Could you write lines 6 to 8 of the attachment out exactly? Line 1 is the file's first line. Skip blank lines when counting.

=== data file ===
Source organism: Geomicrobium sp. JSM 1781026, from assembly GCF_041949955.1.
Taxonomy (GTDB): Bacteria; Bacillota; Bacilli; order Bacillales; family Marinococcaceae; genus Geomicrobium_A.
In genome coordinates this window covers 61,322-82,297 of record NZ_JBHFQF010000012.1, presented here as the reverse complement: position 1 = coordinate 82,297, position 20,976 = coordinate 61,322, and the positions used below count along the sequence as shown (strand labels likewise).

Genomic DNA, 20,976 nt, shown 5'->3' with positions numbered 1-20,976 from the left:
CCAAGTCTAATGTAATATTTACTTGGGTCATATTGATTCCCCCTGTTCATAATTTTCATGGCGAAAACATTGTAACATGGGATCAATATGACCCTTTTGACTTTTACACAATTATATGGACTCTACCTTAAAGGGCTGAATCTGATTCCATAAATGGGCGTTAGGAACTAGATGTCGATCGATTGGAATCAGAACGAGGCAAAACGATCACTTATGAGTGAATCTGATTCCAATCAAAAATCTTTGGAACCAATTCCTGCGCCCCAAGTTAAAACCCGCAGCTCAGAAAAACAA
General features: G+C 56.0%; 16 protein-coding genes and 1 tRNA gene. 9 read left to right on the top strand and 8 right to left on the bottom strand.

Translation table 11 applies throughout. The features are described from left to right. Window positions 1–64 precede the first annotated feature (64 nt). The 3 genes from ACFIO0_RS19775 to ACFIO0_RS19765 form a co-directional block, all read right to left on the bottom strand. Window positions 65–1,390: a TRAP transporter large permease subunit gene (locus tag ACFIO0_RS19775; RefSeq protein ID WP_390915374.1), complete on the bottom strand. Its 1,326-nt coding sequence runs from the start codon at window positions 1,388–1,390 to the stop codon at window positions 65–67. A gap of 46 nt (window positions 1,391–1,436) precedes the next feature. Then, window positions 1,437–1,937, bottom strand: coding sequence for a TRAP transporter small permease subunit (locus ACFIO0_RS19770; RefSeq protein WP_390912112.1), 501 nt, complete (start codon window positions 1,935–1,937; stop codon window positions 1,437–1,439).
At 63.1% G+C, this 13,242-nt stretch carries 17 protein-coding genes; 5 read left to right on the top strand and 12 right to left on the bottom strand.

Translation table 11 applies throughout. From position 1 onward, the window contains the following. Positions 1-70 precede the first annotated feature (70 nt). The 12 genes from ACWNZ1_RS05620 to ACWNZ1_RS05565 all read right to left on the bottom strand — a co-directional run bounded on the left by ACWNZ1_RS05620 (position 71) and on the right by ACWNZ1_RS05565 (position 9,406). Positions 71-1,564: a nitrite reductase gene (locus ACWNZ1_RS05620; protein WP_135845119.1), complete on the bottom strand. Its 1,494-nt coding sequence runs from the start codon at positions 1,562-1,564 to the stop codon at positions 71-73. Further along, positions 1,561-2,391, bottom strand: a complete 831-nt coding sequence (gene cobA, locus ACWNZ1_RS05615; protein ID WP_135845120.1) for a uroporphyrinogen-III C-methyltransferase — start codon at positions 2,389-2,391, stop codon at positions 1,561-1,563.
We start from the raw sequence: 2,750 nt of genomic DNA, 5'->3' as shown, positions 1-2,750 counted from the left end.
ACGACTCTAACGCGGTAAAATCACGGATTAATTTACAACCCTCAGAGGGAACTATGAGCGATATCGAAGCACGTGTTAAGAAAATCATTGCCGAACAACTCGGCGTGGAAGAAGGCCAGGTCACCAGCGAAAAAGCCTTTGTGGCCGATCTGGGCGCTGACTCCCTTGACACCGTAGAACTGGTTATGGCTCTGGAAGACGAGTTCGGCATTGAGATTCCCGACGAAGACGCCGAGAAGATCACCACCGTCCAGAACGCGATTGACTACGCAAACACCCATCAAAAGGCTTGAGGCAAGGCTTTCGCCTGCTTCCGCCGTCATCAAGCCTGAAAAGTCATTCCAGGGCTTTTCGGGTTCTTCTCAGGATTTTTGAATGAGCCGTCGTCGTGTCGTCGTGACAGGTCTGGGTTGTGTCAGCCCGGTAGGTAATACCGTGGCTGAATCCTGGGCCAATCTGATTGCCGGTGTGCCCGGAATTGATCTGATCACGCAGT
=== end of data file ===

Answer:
General features: G+C 56.0%; 16 protein-coding genes and 1 tRNA gene. 9 read left to right on the top strand and 8 right to left on the bottom strand.

Translation table 11 applies throughout. The features are described from left to right. Window positions 1–64 precede the first annotated feature (64 nt). The 3 genes from ACFIO0_RS19775 to ACFIO0_RS19765 form a co-directional block, all read right to left on the bottom strand. Window positions 65–1,390: a TRAP transporter large permease subunit gene (locus tag ACFIO0_RS19775; RefSeq protein ID WP_390915374.1), complete on the bottom strand. Its 1,326-nt coding sequence runs from the start codon at window positions 1,388–1,390 to the stop codon at window positions 65–67. A gap of 46 nt (window positions 1,391–1,436) precedes the next feature. Then, window positions 1,437–1,937, bottom strand: coding sequence for a TRAP transporter small permease subunit (locus ACFIO0_RS19770; RefSeq protein WP_390912112.1), 501 nt, complete (start codon window positions 1,935–1,937; stop codon window positions 1,437–1,439).
At 63.1% G+C, this 13,242-nt stretch carries 17 protein-coding genes; 5 read left to right on the top strand and 12 right to left on the bottom strand.